From the War of 1812 to the Modern Day, Our Veterans Affirm Why Tennessee is the “Volunteer State”
At the start of the War of 1812, the United States government had a major problem. Unprepared for a war so soon after establishing independence from Great Britain, the regular army numbered less than 12,000 strong. The state militias, who were counted on to bolster the army’s ranks to 35,000, showed little interest in serving with inexperienced commanders outside of their home states. The situation looked grim.
But when the call reached Tennessee, 3,500 volunteers enthusiastically answered. Placed under the command of Andrew Jackson, who would go on to become the seventh President of the United States, these volunteers would play a crucial role throughout the war, especially during the Battle of New Orleans. Their gallantry and willingness to fight when called upon earned their home state a new nickname: “The Volunteer State.”
More than 200 years later, Tennesseans from every corner of the state continue to demonstrate why our home deserves its nickname. Through every major conflict of the 19th, 20th, and 21st century, Tennesseans have stood ready to answer the call when it’s sounded. They’ve deployed to every corner of the globe, from Europe to Southeast Asia to the Middle East.
Many did their duty and returned home safely. Many distinguished themselves in combat. Many were wounded. Many never came home at all.
Today, on Veterans Day 2021, we’re taking the time to celebrate the many Tennesseans who have served in the U.S. Armed Forces. We know that a simple “thank you” isn’t nearly enough to express the depth of gratitude we feel, but we hope that this serves as a reminder of the solemn pledge we at Nashville Public Library share: we’ll never forget you and what you’ve done for us.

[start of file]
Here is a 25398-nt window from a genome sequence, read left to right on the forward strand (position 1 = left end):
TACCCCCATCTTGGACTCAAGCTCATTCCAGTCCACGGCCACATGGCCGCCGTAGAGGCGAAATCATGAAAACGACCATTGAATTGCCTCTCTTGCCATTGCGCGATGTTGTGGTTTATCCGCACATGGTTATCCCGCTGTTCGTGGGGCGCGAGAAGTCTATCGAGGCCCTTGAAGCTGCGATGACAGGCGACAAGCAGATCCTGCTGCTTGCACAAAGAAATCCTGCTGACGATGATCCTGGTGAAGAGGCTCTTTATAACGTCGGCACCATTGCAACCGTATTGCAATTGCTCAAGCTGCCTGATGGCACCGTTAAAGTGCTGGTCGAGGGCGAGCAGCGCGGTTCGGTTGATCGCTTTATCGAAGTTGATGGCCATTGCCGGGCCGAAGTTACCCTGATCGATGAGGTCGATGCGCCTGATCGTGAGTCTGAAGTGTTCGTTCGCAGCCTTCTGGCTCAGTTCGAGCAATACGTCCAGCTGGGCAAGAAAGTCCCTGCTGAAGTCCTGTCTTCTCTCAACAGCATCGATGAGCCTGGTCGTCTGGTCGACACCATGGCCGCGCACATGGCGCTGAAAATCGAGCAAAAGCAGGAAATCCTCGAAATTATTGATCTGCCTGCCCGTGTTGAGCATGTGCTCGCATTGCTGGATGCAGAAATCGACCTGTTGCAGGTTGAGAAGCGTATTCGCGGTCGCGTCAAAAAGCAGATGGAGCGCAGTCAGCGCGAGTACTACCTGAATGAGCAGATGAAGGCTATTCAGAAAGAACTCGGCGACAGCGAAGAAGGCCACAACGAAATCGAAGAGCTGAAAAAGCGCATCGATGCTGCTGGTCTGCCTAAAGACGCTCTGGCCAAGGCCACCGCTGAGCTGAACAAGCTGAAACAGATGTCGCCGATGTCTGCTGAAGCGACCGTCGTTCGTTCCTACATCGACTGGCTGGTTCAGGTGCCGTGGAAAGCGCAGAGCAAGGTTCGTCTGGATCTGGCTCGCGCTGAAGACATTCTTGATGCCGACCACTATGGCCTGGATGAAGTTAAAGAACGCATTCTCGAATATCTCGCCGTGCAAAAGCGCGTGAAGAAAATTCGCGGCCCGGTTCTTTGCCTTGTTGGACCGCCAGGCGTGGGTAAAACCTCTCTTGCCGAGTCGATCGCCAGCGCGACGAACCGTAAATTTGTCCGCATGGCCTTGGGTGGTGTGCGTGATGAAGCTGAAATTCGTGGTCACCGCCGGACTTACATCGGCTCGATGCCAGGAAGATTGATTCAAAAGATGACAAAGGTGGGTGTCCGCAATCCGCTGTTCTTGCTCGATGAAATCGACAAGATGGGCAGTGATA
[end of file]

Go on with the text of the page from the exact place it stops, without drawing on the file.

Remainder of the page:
War of 1812 (1812–1815)
When the War of 1812 concluded in 1815 with a stalemate, many questioned if the war had been worth it and if the United States was headed in the wrong direction. But no one questioned the valor demonstrated by the Army of the United States during the war, especially its Tennessee service members.
In the Battle of New Orleans, the last major battle of the war, Andrew Jackson’s forces, which included many Tennesseans, defeated a numerically superior and better-equipped force of British soldiers, inflicting more than 2,000 casualties while suffering only 60 themselves.
An estimated 27,833 Tennesseans served in the war, and while it’s difficult to find an accurate count of total casualties, there were at least 133 who died.
American Civil War (1861–1865)
Perhaps more than any other state, Tennessee was horribly torn apart by the American Civil War. While the state government committed itself to the Confederacy, with 135,000 Tennesseans wearing the gray, still another 51,000 chose to wear the blue of the Union.
Whatever the color they were wearing, every battle resulted in tragedy for Tennesseans in uniform. It’s estimated that 3,000 Tennessee service members died during the war, with thousands more wounded.
World War I (1914–1918)
Despite entering World War I fairly late in the war, in 1917, the United States would play a crucial role in bringing the “war to end all wars” to a victorious conclusion for the Allied powers. And Tennesseeans played a crucial role in earning that victory.